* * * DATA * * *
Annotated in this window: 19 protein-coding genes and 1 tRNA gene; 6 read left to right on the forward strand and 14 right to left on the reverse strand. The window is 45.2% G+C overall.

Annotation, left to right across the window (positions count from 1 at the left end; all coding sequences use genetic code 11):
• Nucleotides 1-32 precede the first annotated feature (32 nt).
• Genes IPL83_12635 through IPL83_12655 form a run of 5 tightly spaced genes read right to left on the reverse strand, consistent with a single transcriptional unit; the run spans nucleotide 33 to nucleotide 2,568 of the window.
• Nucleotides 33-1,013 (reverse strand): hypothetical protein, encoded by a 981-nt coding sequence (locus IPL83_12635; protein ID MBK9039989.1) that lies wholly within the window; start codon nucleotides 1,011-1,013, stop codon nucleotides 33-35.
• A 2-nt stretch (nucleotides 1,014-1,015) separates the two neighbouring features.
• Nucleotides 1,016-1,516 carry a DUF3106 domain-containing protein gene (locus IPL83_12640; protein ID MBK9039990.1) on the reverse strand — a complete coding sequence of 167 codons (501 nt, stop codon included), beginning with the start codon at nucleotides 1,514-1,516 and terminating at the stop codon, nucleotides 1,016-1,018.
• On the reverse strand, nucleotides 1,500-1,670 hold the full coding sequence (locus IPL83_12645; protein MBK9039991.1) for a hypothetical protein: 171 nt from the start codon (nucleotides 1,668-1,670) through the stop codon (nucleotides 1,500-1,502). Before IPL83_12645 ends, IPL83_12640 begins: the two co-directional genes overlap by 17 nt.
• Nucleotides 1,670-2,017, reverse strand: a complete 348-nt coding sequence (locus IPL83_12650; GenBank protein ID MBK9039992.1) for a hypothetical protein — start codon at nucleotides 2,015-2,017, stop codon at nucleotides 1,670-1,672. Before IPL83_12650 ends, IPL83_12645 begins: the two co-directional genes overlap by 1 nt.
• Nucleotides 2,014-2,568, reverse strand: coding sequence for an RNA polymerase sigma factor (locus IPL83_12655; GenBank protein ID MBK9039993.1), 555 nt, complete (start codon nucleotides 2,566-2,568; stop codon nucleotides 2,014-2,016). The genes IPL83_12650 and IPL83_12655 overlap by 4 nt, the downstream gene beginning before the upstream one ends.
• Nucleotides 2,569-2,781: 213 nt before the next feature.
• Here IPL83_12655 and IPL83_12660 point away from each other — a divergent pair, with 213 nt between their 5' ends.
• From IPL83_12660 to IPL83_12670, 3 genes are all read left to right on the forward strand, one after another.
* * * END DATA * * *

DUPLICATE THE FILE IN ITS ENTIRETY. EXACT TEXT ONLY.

Annotated in this window: 19 protein-coding genes and 1 tRNA gene; 6 read left to right on the forward strand and 14 right to left on the reverse strand. The window is 45.2% G+C overall.

Annotation, left to right across the window (positions count from 1 at the left end; all coding sequences use genetic code 11):
• Nucleotides 1-32 precede the first annotated feature (32 nt).
• Genes IPL83_12635 through IPL83_12655 form a run of 5 tightly spaced genes read right to left on the reverse strand, consistent with a single transcriptional unit; the run spans nucleotide 33 to nucleotide 2,568 of the window.
• Nucleotides 33-1,013 (reverse strand): hypothetical protein, encoded by a 981-nt coding sequence (locus IPL83_12635; protein ID MBK9039989.1) that lies wholly within the window; start codon nucleotides 1,011-1,013, stop codon nucleotides 33-35.
• A 2-nt stretch (nucleotides 1,014-1,015) separates the two neighbouring features.
• Nucleotides 1,016-1,516 carry a DUF3106 domain-containing protein gene (locus IPL83_12640; protein ID MBK9039990.1) on the reverse strand — a complete coding sequence of 167 codons (501 nt, stop codon included), beginning with the start codon at nucleotides 1,514-1,516 and terminating at the stop codon, nucleotides 1,016-1,018.
• On the reverse strand, nucleotides 1,500-1,670 hold the full coding sequence (locus IPL83_12645; protein MBK9039991.1) for a hypothetical protein: 171 nt from the start codon (nucleotides 1,668-1,670) through the stop codon (nucleotides 1,500-1,502). Before IPL83_12645 ends, IPL83_12640 begins: the two co-directional genes overlap by 17 nt.
• Nucleotides 1,670-2,017, reverse strand: a complete 348-nt coding sequence (locus IPL83_12650; GenBank protein ID MBK9039992.1) for a hypothetical protein — start codon at nucleotides 2,015-2,017, stop codon at nucleotides 1,670-1,672. Before IPL83_12650 ends, IPL83_12645 begins: the two co-directional genes overlap by 1 nt.
• Nucleotides 2,014-2,568, reverse strand: coding sequence for an RNA polymerase sigma factor (locus IPL83_12655; GenBank protein ID MBK9039993.1), 555 nt, complete (start codon nucleotides 2,566-2,568; stop codon nucleotides 2,014-2,016). The genes IPL83_12650 and IPL83_12655 overlap by 4 nt, the downstream gene beginning before the upstream one ends.
• Nucleotides 2,569-2,781: 213 nt before the next feature.
• Here IPL83_12655 and IPL83_12660 point away from each other — a divergent pair, with 213 nt between their 5' ends.
• From IPL83_12660 to IPL83_12670, 3 genes are all read left to right on the forward strand, one after another.